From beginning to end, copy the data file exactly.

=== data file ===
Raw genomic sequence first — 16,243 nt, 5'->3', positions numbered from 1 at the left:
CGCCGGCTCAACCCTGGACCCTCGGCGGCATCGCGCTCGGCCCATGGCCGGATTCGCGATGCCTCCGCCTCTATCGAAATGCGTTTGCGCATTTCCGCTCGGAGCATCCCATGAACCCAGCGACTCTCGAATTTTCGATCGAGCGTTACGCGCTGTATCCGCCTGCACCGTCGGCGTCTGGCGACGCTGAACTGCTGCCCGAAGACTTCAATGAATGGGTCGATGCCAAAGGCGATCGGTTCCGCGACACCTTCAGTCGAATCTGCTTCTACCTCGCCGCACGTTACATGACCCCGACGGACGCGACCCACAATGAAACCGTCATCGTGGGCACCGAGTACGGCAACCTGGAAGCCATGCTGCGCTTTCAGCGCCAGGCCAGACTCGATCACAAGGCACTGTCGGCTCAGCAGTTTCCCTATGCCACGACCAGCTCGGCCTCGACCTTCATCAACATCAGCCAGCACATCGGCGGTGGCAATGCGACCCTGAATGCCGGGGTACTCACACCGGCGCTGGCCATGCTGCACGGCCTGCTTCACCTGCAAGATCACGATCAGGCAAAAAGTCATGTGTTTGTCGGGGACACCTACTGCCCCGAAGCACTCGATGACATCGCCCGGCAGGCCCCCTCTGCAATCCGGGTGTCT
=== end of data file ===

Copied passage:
Raw genomic sequence first — 16,243 nt, 5'->3', positions numbered from 1 at the left:
CGCCGGCTCAACCCTGGACCCTCGGCGGCATCGCGCTCGGCCCATGGCCGGATTCGCGATGCCTCCGCCTCTATCGAAATGCGTTTGCGCATTTCCGCTCGGAGCATCCCATGAACCCAGCGACTCTCGAATTTTCGATCGAGCGTTACGCGCTGTATCCGCCTGCACCGTCGGCGTCTGGCGACGCTGAACTGCTGCCCGAAGACTTCAATGAATGGGTCGATGCCAAAGGCGATCGGTTCCGCGACACCTTCAGTCGAATCTGCTTCTACCTCGCCGCACGTTACATGACCCCGACGGACGCGACCCACAATGAAACCGTCATCGTGGGCACCGAGTACGGCAACCTGGAAGCCATGCTGCGCTTTCAGCGCCAGGCCAGACTCGATCACAAGGCACTGTCGGCTCAGCAGTTTCCCTATGCCACGACCAGCTCGGCCTCGACCTTCATCAACATCAGCCAGCACATCGGCGGTGGCAATGCGACCCTGAATGCCGGGGTACTCACACCGGCGCTGGCCATGCTGCACGGCCTGCTTCACCTGCAAGATCACGATCAGGCAAAAAGTCATGTGTTTGTCGGGGACACCTACTGCCCCGAAGCACTCGATGACATCGCCCGGCAGGCCCCCTCTGCAATCCGGGTGTCT